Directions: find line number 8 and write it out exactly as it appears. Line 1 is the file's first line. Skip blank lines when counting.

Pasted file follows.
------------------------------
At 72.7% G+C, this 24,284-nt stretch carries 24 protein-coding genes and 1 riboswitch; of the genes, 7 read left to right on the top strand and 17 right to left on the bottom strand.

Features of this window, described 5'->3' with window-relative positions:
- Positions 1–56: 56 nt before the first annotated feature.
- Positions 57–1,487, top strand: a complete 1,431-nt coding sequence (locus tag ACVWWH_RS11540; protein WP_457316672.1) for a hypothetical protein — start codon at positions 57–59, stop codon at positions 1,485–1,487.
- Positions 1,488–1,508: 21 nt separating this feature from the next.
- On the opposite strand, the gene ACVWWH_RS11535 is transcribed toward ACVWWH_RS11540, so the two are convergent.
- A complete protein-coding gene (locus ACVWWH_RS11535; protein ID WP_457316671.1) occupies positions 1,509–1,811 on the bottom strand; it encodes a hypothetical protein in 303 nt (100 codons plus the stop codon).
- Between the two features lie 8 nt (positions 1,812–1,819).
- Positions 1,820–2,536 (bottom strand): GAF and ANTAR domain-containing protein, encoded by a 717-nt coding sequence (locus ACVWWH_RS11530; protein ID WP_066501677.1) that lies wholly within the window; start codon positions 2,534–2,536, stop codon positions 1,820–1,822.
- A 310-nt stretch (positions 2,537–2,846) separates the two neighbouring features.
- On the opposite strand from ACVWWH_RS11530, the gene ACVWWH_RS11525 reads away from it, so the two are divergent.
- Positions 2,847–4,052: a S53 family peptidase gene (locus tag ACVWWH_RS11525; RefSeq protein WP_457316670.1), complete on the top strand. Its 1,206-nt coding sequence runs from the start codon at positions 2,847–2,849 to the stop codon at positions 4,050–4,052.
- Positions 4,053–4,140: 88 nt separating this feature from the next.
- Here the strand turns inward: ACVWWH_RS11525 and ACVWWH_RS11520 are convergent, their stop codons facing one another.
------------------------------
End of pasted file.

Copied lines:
- Between the two features lie 8 nt (positions 1,812–1,819).